Monday, March 4, 2013

But Enough About You

So many relationships sour because people insist on being understood.  All the time.  Being understood is not the same thing as being loved, yet people often say, "If you really loved me you would understand me, you would  know what it's like to be me."  Mostly, this is adolescent fantasy; the dream of meeting a person who will love you and totally know you. A lover and  an idealized parent; a person who cares more about your happiness than their own, who is thrilled by, interested in and caters to your ever changing moods and inner thoughts.

As an adult you revisit some of these feelings when you fall in love, that blissful time of total union.  But time demonstrates that, though a couple, you are also individuals and that, while united in many ways, you also live individual lives.  You may love your mate with all your heart but you don't really want to know (or worse, have to guess) their every little thought and worry.  You begin to resent a partner who demands that you pay attention to her/his needs and moods.  Who demands that their inner life be as important, or more important, than your own.  Such tiffs and fights over this egocentric idea.  Many good times ruined because you think being understood is an essential ingredient for happiness.  I put it behind kindness, generosity and humor. No understanding is not, of course, a good thing.  I'm talking about degree in a culture that encourages a long adolescence.  You can dance, make love, raise children, share fun and sorrow and know a person through sharing.  You can also think about yourself so much that you miss life and who you might be in real time.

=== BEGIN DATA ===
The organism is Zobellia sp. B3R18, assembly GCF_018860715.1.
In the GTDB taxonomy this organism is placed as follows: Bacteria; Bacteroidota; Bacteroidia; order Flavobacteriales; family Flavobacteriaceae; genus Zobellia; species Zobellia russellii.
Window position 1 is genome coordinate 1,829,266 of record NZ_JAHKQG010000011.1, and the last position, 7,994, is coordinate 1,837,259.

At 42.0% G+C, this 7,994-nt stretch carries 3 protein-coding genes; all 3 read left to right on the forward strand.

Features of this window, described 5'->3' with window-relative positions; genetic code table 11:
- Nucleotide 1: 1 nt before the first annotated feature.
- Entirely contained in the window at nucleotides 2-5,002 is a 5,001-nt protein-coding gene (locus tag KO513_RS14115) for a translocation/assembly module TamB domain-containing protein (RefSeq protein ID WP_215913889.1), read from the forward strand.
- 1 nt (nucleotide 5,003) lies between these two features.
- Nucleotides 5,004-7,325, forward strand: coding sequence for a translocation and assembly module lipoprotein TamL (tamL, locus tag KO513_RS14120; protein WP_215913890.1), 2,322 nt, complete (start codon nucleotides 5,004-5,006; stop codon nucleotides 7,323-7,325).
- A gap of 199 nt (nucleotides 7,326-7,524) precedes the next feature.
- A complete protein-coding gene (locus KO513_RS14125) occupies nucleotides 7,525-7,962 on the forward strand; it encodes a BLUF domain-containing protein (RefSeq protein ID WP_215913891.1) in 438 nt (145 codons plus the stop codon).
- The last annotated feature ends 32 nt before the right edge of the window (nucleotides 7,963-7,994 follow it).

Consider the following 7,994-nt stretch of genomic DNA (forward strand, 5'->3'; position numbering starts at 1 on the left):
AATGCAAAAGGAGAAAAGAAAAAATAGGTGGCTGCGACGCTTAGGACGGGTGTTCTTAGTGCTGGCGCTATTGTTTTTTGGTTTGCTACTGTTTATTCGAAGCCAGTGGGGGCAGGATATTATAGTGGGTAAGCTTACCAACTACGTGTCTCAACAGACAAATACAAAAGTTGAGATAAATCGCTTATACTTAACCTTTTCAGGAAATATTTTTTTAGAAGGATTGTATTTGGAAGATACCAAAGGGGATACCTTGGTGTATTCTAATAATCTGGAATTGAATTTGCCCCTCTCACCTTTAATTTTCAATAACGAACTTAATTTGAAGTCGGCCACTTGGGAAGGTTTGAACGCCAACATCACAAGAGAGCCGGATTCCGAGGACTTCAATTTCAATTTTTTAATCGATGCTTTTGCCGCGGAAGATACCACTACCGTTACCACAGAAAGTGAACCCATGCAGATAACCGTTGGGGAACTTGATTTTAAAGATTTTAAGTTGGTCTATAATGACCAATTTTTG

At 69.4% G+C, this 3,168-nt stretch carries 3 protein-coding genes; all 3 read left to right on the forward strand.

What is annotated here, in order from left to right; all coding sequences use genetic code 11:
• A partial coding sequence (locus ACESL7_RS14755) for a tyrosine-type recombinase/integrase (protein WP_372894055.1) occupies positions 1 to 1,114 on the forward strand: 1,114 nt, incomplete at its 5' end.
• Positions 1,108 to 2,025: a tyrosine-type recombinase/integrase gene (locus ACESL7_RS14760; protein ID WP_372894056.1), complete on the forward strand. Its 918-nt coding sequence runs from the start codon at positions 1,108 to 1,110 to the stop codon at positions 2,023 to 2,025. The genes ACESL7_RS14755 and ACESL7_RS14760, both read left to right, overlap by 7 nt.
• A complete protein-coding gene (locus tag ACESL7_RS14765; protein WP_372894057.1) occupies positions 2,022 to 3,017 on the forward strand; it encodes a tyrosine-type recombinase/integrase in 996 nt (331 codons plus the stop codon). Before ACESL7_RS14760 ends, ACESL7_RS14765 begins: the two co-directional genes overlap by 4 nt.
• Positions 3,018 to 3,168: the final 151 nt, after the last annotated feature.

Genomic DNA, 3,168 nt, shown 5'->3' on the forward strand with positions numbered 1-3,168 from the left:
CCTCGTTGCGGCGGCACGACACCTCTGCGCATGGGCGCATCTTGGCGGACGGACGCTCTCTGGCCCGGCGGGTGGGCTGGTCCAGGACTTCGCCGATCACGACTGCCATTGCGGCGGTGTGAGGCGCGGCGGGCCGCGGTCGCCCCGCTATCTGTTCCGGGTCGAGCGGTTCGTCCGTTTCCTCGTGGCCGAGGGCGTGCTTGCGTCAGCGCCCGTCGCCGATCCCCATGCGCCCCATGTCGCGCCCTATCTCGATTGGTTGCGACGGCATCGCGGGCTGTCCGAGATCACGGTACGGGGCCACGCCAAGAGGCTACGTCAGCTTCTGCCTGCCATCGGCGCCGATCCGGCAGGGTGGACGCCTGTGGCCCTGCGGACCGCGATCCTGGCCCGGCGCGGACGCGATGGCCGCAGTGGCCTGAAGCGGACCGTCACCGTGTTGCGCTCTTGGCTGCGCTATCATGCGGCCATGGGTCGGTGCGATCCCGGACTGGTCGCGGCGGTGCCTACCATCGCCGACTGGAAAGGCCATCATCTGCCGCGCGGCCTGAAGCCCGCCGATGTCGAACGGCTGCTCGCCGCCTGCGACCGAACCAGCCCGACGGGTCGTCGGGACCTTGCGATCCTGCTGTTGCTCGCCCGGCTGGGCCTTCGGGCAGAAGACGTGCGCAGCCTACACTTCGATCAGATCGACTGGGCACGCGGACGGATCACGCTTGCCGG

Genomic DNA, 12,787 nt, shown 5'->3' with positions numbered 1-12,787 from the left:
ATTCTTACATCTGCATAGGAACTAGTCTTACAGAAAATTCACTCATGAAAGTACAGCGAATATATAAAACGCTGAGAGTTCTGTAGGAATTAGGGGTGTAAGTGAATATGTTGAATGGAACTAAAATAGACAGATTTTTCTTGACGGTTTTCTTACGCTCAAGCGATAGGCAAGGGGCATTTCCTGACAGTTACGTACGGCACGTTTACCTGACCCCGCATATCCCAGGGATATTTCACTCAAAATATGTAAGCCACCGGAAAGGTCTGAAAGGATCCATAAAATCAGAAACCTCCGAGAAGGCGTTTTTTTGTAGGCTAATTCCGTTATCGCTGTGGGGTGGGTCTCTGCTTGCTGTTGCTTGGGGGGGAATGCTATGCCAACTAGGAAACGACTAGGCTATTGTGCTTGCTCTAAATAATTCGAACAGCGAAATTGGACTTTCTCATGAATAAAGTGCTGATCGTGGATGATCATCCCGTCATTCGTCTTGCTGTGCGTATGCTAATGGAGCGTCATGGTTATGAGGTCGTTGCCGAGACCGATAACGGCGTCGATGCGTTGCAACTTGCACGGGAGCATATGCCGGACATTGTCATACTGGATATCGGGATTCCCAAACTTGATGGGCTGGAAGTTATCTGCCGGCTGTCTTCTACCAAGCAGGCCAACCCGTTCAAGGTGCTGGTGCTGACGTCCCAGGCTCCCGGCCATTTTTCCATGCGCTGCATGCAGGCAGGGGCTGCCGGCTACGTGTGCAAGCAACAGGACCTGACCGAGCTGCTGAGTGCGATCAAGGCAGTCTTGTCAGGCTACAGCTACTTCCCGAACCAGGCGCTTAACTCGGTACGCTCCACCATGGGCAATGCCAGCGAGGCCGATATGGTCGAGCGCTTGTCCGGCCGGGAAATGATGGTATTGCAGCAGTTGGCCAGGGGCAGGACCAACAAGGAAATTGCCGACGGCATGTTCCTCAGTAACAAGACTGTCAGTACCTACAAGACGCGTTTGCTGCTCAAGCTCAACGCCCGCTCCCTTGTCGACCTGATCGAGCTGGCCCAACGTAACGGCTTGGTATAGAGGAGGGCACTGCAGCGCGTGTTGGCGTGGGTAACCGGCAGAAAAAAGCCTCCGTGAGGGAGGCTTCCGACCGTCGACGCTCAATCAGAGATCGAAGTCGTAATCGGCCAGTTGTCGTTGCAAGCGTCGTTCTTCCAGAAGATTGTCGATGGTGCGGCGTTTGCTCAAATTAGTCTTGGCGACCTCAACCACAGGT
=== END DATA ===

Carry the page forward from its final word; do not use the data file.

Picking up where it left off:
MtC said...

Surely, not enough about ME!

Bridget said...

No, for you that would be not enough.

Anonymous said...

I like the phrase "a culture that encourages a long adolescence." I watched a Dickens' novel last night on Masterpiece Theatre, "Little Dorrit" and there was much biting of lips to restrain emotion and put kindness and generosity first.

Off to bite some lips

Mine I mean

Guess this had better be anonymous now!

Bridget said...

Is that the same thing as bite your tongue. Both sound painful but it's a very useful skill to learn.

Thanks Anonymous